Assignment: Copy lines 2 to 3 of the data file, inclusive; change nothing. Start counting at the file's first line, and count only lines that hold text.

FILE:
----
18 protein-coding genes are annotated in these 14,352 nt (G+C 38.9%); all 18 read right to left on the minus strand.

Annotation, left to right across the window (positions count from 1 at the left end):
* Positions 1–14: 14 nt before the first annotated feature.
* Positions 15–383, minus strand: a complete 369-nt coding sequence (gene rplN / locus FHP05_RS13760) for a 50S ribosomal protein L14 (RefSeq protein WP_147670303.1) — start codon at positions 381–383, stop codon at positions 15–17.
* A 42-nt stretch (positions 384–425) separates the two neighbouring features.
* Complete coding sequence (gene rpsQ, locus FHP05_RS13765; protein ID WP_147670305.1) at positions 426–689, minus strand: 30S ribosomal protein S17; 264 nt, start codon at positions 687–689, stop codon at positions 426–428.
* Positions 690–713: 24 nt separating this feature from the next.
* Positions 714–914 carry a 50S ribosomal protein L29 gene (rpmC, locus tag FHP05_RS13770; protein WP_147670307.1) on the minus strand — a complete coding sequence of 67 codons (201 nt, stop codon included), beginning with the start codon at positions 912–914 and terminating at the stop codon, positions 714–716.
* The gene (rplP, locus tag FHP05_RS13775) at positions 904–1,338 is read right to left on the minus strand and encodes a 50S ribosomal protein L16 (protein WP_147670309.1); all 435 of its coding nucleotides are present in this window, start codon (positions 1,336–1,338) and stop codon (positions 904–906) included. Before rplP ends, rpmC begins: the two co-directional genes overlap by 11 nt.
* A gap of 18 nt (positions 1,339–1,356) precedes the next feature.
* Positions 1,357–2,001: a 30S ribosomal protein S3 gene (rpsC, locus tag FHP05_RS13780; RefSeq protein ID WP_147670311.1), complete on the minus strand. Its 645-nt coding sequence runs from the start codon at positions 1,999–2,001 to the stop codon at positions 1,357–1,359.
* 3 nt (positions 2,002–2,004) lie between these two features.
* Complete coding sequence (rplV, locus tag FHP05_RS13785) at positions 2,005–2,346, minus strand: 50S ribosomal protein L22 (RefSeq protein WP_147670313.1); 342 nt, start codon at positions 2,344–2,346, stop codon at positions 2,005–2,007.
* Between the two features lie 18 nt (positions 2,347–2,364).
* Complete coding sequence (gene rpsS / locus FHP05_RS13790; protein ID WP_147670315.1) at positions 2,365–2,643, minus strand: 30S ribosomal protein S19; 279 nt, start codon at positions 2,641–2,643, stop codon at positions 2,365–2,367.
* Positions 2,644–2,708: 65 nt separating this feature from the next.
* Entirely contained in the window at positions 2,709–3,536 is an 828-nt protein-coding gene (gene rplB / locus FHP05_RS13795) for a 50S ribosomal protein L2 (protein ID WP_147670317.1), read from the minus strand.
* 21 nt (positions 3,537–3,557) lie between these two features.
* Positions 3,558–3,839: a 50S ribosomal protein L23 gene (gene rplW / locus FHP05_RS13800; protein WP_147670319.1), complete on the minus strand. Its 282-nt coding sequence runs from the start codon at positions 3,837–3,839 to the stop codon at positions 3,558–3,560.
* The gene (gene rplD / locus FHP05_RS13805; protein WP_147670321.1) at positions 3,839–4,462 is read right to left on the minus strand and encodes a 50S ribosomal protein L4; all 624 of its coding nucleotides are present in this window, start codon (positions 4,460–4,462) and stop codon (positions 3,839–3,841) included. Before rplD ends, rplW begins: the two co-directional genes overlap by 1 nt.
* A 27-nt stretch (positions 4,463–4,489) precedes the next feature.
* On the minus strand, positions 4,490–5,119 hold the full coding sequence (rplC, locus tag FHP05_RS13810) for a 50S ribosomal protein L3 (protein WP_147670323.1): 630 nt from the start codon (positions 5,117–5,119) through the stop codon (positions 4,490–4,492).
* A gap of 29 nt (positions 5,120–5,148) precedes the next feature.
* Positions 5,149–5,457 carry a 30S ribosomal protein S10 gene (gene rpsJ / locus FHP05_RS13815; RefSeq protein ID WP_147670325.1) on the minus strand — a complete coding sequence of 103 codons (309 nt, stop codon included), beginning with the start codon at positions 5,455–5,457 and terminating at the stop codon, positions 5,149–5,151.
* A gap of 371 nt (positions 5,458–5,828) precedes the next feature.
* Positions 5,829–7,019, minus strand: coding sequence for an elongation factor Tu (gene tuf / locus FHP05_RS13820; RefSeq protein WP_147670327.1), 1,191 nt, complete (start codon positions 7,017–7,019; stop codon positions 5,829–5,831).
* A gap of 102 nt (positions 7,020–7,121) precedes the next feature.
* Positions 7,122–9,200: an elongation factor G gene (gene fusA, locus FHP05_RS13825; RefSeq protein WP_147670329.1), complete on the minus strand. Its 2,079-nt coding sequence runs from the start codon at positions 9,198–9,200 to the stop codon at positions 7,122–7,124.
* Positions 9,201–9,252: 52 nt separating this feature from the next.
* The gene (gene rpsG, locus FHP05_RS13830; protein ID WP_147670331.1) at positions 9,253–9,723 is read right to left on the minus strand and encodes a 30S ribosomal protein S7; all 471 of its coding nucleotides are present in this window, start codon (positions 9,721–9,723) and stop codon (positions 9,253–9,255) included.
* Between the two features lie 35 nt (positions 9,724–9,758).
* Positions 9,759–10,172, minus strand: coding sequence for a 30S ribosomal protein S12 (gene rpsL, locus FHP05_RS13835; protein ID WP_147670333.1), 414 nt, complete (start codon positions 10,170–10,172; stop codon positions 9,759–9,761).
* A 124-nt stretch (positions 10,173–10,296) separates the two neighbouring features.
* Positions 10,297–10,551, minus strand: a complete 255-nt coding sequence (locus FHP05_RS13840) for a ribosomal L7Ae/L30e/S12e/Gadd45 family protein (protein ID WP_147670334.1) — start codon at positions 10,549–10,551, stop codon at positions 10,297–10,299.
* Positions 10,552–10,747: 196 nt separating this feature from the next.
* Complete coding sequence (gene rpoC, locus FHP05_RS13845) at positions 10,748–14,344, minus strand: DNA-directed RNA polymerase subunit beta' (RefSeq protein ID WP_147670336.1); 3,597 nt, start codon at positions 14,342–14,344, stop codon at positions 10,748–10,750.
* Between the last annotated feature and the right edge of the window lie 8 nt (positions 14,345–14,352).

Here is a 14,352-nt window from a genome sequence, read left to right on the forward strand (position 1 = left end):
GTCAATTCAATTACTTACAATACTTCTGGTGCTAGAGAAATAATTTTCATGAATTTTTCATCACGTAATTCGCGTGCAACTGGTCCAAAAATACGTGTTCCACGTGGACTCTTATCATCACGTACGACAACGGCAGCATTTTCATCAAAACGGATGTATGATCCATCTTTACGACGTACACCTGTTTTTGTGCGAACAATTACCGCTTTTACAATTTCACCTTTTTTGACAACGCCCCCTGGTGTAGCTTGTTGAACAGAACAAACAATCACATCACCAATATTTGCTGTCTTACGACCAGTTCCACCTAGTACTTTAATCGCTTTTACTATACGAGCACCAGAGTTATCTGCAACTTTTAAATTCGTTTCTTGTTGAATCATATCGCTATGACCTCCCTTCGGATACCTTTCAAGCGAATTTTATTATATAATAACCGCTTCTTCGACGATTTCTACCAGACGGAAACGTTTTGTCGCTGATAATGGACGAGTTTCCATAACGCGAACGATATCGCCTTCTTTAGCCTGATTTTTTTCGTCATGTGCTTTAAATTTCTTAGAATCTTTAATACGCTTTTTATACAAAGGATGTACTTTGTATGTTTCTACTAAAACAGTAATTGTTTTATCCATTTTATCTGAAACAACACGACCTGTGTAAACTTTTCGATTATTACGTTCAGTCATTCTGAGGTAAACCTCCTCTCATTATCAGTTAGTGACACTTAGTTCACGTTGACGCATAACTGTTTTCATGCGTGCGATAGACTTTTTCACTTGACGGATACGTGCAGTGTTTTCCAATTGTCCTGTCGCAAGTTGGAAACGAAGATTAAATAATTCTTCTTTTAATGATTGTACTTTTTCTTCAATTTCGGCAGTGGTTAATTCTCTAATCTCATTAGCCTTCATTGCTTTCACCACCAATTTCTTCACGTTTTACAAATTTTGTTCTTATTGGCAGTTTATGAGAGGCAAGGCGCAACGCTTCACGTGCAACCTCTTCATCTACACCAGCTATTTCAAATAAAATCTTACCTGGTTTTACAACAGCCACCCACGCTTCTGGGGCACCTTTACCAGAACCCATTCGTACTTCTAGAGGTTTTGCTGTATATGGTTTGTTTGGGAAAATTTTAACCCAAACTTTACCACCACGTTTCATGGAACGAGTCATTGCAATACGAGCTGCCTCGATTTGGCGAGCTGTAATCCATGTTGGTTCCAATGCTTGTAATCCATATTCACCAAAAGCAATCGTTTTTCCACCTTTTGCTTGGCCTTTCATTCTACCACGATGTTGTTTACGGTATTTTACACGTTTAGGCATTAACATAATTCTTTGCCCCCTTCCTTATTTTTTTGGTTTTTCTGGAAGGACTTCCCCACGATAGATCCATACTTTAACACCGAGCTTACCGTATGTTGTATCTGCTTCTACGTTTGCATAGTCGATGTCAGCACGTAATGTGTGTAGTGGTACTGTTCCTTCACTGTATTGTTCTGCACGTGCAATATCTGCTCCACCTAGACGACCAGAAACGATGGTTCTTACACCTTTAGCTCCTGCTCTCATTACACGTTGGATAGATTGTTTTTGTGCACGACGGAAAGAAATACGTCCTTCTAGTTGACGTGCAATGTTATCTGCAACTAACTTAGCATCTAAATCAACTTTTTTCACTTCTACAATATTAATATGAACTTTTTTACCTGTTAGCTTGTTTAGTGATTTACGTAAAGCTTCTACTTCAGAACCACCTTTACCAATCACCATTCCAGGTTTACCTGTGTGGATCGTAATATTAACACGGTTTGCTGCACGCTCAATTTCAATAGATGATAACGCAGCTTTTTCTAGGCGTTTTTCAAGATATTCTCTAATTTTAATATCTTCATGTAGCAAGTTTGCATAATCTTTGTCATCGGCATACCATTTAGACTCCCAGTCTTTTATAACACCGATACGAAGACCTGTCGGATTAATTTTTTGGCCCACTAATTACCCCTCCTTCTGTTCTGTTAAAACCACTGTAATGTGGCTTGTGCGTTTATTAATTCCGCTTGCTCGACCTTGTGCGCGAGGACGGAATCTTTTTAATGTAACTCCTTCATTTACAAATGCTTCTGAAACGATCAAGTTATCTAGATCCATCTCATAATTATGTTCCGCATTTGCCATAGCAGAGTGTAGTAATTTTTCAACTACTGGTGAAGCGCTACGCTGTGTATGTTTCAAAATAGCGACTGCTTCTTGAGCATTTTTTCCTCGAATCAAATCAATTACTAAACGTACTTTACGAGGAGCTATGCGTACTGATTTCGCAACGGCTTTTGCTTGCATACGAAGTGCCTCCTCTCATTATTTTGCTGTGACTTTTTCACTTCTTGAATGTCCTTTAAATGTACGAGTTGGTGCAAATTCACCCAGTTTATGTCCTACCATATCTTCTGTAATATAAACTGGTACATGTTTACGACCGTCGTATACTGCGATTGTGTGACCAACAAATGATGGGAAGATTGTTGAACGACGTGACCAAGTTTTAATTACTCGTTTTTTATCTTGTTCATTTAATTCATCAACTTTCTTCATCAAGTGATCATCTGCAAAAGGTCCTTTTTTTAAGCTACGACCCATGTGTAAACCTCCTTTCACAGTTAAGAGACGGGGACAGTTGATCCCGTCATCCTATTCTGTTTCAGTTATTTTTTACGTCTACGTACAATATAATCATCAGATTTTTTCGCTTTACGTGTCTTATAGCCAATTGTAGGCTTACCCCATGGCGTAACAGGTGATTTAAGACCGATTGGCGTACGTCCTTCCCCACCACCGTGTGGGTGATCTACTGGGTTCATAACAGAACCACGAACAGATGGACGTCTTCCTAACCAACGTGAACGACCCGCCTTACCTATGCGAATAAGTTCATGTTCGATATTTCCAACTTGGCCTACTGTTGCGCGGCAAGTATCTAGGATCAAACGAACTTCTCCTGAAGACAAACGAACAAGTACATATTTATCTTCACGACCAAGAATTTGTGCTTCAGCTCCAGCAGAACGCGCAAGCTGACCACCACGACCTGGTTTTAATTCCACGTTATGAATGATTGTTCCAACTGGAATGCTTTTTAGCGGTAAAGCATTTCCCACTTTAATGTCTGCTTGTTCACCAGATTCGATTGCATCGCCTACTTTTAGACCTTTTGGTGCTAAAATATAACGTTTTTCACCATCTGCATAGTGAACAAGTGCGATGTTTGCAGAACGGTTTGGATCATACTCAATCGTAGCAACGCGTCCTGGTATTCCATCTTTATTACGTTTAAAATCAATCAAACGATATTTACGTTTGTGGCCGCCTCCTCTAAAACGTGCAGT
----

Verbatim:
Annotation, left to right across the window (positions count from 1 at the left end):
* Positions 1–14: 14 nt before the first annotated feature.